California Court of Appeal Endorses Eichleay Formula for Calculating Home Office Overhead DamagesPosted January 13, 2016 --> News
Most contractors are familiar with the Eichleay formula, undoubtedly the most common method of calculating home office overhead damages on construction projects in the United States. Nonetheless, it is not uncommon for a California contractor or construction attorney pursuing such claims to be met with cries of “Eichleay has never been approved by a California appellate court!” from the other side. A December 30, 2015 decision from the Sixth Appellate District should finally silence such cries, and confirm that Eichleay is the method for calculating home office overhead damages in California.
In JMR Construction Corp. v. Environmental Assessment and Remediation Management Inc., a general contractor (JMR) successfully sued its subcontractor (EAR) for delay damages, and obtained a $315,631 award. On appeal, EAR challenged the trial court's acceptance of the Eichleay formula to calculate JMR’s extended home office overhead damages on the grounds that no reported California decisions had endorsed the use of Eichleay. The Court rejected EAR’s argument and held that Eichleay was a legally permissible way of calculating JMR’s home office overhead damages.
In reaching its decisions, the Court acknowledged that there were no reported California appellate decisions approving the use of Eichleay. However, the Court refused to infer from the absence of California authority that the Eichleay formula cannot be used to prove delay damages in California. Rather, the Court relied on the fact that Eichleay is generally accepted by all federal courts and frequently used at the trial court level and in arbitration proceedings in California to conclude that “the calculation of extended home office overhead damages using the Eichleay formula was an appropriate method to compensate JMR for all the detriment proximately caused by EAR’s breach of contract.” As such, the Court held that the trial court had properly applied the Eichleay formula “as a legally permissible method of determining JMR’s home office overhead damages.” In doing so, the Court became the first California appellate court to endorse the use of Eichleay in a reported decision.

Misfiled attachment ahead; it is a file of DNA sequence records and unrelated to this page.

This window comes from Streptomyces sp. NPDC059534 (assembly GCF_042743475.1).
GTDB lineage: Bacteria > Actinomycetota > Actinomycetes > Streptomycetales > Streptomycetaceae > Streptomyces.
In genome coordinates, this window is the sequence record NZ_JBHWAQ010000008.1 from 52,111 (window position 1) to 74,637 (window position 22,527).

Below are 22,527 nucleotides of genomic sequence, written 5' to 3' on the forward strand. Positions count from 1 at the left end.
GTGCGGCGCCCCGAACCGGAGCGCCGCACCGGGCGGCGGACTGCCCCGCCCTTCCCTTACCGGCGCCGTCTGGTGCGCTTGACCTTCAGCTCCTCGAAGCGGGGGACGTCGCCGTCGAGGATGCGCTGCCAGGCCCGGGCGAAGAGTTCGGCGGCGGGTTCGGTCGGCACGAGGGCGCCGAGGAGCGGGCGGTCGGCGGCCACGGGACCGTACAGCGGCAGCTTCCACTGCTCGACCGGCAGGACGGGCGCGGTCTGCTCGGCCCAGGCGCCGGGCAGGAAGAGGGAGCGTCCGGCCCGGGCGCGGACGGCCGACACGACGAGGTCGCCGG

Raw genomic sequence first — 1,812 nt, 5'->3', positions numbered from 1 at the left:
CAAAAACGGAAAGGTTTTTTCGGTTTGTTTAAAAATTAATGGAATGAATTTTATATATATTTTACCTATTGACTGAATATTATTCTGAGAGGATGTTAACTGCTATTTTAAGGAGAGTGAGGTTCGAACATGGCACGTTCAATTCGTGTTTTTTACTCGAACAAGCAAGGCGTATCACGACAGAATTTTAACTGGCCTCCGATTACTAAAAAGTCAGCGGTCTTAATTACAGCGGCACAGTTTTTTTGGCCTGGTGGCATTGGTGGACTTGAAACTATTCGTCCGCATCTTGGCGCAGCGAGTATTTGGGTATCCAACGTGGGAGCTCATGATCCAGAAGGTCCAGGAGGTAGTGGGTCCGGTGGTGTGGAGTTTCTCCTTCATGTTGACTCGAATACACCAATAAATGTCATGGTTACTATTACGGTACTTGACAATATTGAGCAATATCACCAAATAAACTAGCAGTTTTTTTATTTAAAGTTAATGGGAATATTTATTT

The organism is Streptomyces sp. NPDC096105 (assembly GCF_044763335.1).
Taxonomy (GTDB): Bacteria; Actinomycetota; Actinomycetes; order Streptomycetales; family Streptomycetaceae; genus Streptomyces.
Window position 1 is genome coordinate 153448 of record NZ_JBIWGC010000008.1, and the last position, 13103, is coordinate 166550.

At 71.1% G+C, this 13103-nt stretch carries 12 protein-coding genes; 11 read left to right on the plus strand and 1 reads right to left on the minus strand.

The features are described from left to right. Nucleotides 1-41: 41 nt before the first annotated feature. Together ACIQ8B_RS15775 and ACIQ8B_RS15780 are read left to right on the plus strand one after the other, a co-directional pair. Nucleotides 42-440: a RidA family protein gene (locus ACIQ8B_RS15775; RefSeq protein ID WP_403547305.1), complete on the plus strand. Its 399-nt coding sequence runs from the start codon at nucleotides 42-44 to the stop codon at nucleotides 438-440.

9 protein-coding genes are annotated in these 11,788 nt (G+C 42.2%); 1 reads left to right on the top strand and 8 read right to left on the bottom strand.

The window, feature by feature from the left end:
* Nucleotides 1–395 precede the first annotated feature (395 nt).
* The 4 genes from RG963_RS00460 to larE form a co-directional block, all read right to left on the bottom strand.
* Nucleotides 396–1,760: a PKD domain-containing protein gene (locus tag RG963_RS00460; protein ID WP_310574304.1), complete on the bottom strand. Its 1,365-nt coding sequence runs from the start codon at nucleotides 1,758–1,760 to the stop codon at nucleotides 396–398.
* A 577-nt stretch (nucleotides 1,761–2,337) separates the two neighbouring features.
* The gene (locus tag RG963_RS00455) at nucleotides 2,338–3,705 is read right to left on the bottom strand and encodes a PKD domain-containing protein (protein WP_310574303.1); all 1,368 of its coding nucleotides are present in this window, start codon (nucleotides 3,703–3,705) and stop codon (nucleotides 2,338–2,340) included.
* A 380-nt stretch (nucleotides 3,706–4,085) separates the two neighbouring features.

In addition to its importance as the first reported California case to endorse the use of Eichleay, the JMR opinion contains a good analysis of the elements and evidence required to prevail on an Eichleay claim, as well as the evidence JMR used to succeed on its “modified total cost claim.” For these reasons, contractors and their legal counsel should find the JMR opinion to be worthwhile reading. A copy of the full opinion can be found HERE.
Christopher M. Rogers, Partner